The UK remains one of the world’s most receptive markets for open-top cars. Explaining why has always been tricky. Is it because of our changeable climate? Or is it simply that we’re a nation of car lovers and there’s no better way to enjoy driving than with the roof down?
Whatever the reason, the choice we have when it comes to cabriolets and convertible cars remains pretty broad. Among the sports cars, compact cars, grand tourers, mid-engined supercars and others, nobody in the UK could claim to be starved of options.
Our list here covers the full spectrum of convertible and cabriolets, but all of them share an ability to be used every day. That means we’ve left out the hardcore lightweight specials with a Heath Robinson roof mechanism and the hardcore hypercars that are more targa-tops than true roadsters.
Some cars here are more affordable, others more exotic and expensive - but all are a great way to enjoy the elements. All have the ability to invigorate beyond the sum of their parts, as each one can turn an ordinary journey into a moment to savour.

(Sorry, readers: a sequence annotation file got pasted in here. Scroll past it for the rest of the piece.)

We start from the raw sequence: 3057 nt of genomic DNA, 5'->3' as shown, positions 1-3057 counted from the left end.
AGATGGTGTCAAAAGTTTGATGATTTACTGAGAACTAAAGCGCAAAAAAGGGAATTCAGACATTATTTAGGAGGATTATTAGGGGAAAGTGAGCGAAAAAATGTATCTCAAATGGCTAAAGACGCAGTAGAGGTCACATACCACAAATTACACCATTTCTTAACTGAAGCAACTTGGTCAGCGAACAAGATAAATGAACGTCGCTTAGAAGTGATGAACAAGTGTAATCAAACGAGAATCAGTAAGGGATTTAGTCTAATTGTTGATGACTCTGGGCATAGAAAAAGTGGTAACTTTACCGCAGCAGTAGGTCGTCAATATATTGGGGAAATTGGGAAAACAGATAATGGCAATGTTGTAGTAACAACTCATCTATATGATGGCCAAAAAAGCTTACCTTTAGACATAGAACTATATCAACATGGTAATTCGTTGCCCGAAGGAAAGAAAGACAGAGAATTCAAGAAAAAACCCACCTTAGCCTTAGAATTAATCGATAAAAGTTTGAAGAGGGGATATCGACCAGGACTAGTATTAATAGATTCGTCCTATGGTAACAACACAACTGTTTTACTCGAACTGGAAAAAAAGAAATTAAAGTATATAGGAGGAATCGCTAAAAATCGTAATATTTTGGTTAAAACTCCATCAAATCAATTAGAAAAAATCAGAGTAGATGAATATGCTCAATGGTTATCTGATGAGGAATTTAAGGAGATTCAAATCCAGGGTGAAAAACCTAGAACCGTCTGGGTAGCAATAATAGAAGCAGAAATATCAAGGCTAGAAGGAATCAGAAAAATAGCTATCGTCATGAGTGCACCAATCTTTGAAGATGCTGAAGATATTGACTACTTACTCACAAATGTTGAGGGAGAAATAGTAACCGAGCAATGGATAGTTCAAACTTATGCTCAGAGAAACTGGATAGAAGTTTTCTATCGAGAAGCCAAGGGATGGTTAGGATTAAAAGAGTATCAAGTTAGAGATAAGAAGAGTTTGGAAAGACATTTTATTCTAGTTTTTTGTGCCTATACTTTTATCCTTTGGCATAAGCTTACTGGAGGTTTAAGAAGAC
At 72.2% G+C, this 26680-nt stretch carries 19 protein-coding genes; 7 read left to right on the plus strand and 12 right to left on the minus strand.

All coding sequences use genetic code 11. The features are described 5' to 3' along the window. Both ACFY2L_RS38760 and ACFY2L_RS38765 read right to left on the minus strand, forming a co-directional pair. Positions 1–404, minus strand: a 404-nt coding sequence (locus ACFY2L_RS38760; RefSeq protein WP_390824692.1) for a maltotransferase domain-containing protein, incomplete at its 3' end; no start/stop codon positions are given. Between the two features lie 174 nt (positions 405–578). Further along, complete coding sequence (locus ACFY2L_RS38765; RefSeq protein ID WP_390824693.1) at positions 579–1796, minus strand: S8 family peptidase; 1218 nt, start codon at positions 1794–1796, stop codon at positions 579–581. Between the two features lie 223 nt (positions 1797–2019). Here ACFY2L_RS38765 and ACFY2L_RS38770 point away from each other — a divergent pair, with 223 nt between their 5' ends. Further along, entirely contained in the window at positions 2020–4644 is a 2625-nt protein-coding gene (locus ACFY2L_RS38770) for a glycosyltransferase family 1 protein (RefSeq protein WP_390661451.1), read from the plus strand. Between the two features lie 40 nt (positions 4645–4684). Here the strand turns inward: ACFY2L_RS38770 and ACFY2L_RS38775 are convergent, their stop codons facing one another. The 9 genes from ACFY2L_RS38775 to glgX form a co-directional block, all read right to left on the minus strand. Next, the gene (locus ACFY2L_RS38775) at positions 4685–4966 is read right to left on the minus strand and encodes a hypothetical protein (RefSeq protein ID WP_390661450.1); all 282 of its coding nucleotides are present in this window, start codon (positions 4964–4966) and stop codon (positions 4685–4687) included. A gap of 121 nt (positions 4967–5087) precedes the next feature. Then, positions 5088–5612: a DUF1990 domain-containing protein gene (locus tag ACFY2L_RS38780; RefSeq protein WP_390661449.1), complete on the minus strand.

If you haven’t experienced open top motoring before, you really should, and any one of these machines could prove the perfect introduction.
1. Mazda MX-5
Pros: It's affordable, usable, easy to convert and supreme fun to drive.
Cons: It's a bit of a squeeze for two occupants and has limited luggage space.
There’s a reason why the Mazda MX-5 is the world’s best-selling roadster. Actually, there are many. Nearly 35 years after the original made its debut, the compact Japanese two-seater continues to serve-up affordable driving fun and represents one of the quickest as easy ways to enjoy good weather at the drop of a hat (or roof).
A large part of the MX-5’s appeal lies in its traditional front-engined, rear-wheel-drive layout, which continues to serve up agile, engaging, throttle adjustable handling.
Then there’s the fact that it fits in largely the same compact footprint as its 1989 great-grandfather and weighs around 1000kg. Few driver’s cars feel as lithe and right-sized on the road.
It also means that even the entry-level 130bhp 1.5-litre car feels zingy enough, although the more muscular 181bhp 2.0-litre model gets firmer suspension, a strengthening strut brace and a limited-slip differential.
Then there’s the manual fabric roof, which can be flipped down in seconds with one hand and raised just as easily when the weather closes in, without you leaving the car. It’s a brilliantly simple design.
For those looking for a little extra security and comfort, the MX-5 RF features a powered folding hard top. Whichever version you choose, the MX-5 is perfectly placed to make the best of the sunshine.